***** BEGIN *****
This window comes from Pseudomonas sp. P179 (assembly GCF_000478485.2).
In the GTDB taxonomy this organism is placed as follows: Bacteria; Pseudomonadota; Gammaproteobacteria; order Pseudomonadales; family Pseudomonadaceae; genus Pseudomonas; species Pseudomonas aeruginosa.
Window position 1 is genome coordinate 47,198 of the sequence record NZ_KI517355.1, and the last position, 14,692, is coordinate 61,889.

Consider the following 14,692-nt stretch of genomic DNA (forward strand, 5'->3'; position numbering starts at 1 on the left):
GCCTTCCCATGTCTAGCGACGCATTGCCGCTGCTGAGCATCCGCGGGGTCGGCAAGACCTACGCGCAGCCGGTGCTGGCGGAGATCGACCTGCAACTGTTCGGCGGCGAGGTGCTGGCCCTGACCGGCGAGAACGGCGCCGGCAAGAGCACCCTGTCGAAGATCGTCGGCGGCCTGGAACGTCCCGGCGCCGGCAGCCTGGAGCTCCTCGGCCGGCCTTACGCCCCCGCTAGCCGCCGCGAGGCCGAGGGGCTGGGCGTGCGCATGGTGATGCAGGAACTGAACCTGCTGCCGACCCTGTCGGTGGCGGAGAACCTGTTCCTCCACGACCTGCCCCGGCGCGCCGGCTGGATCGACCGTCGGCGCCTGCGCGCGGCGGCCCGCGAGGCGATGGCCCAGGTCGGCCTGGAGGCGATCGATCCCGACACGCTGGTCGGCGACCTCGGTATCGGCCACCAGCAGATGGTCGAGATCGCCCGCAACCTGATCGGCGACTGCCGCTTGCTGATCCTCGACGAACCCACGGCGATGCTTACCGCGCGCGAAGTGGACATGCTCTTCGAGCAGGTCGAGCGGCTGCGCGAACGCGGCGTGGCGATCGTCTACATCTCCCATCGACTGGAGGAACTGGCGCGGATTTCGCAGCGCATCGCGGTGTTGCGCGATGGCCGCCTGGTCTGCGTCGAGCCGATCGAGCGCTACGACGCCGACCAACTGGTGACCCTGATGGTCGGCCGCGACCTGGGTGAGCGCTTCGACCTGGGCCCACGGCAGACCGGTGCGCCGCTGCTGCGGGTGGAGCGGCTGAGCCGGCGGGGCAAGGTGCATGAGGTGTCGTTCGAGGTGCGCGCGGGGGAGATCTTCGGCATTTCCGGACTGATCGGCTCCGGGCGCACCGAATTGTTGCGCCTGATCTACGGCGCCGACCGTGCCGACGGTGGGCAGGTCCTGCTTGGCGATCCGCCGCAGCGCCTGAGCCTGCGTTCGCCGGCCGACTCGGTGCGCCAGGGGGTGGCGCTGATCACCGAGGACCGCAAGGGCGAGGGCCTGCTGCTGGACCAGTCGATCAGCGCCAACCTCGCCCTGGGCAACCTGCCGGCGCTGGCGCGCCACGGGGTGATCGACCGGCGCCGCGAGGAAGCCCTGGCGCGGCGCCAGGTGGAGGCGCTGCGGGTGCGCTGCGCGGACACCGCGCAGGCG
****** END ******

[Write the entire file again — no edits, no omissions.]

This window comes from Pseudomonas sp. P179 (assembly GCF_000478485.2).
In the GTDB taxonomy this organism is placed as follows: Bacteria; Pseudomonadota; Gammaproteobacteria; order Pseudomonadales; family Pseudomonadaceae; genus Pseudomonas; species Pseudomonas aeruginosa.
Window position 1 is genome coordinate 47,198 of the sequence record NZ_KI517355.1, and the last position, 14,692, is coordinate 61,889.

Consider the following 14,692-nt stretch of genomic DNA (forward strand, 5'->3'; position numbering starts at 1 on the left):
GCCTTCCCATGTCTAGCGACGCATTGCCGCTGCTGAGCATCCGCGGGGTCGGCAAGACCTACGCGCAGCCGGTGCTGGCGGAGATCGACCTGCAACTGTTCGGCGGCGAGGTGCTGGCCCTGACCGGCGAGAACGGCGCCGGCAAGAGCACCCTGTCGAAGATCGTCGGCGGCCTGGAACGTCCCGGCGCCGGCAGCCTGGAGCTCCTCGGCCGGCCTTACGCCCCCGCTAGCCGCCGCGAGGCCGAGGGGCTGGGCGTGCGCATGGTGATGCAGGAACTGAACCTGCTGCCGACCCTGTCGGTGGCGGAGAACCTGTTCCTCCACGACCTGCCCCGGCGCGCCGGCTGGATCGACCGTCGGCGCCTGCGCGCGGCGGCCCGCGAGGCGATGGCCCAGGTCGGCCTGGAGGCGATCGATCCCGACACGCTGGTCGGCGACCTCGGTATCGGCCACCAGCAGATGGTCGAGATCGCCCGCAACCTGATCGGCGACTGCCGCTTGCTGATCCTCGACGAACCCACGGCGATGCTTACCGCGCGCGAAGTGGACATGCTCTTCGAGCAGGTCGAGCGGCTGCGCGAACGCGGCGTGGCGATCGTCTACATCTCCCATCGACTGGAGGAACTGGCGCGGATTTCGCAGCGCATCGCGGTGTTGCGCGATGGCCGCCTGGTCTGCGTCGAGCCGATCGAGCGCTACGACGCCGACCAACTGGTGACCCTGATGGTCGGCCGCGACCTGGGTGAGCGCTTCGACCTGGGCCCACGGCAGACCGGTGCGCCGCTGCTGCGGGTGGAGCGGCTGAGCCGGCGGGGCAAGGTGCATGAGGTGTCGTTCGAGGTGCGCGCGGGGGAGATCTTCGGCATTTCCGGACTGATCGGCTCCGGGCGCACCGAATTGTTGCGCCTGATCTACGGCGCCGACCGTGCCGACGGTGGGCAGGTCCTGCTTGGCGATCCGCCGCAGCGCCTGAGCCTGCGTTCGCCGGCCGACTCGGTGCGCCAGGGGGTGGCGCTGATCACCGAGGACCGCAAGGGCGAGGGCCTGCTGCTGGACCAGTCGATCAGCGCCAACCTCGCCCTGGGCAACCTGCCGGCGCTGGCGCGCCACGGGGTGATCGACCGGCGCCGCGAGGAAGCCCTGGCGCGGCGCCAGGTGGAGGCGCTGCGGGTGCGCTGCGCGGACACCGCGCAGGCG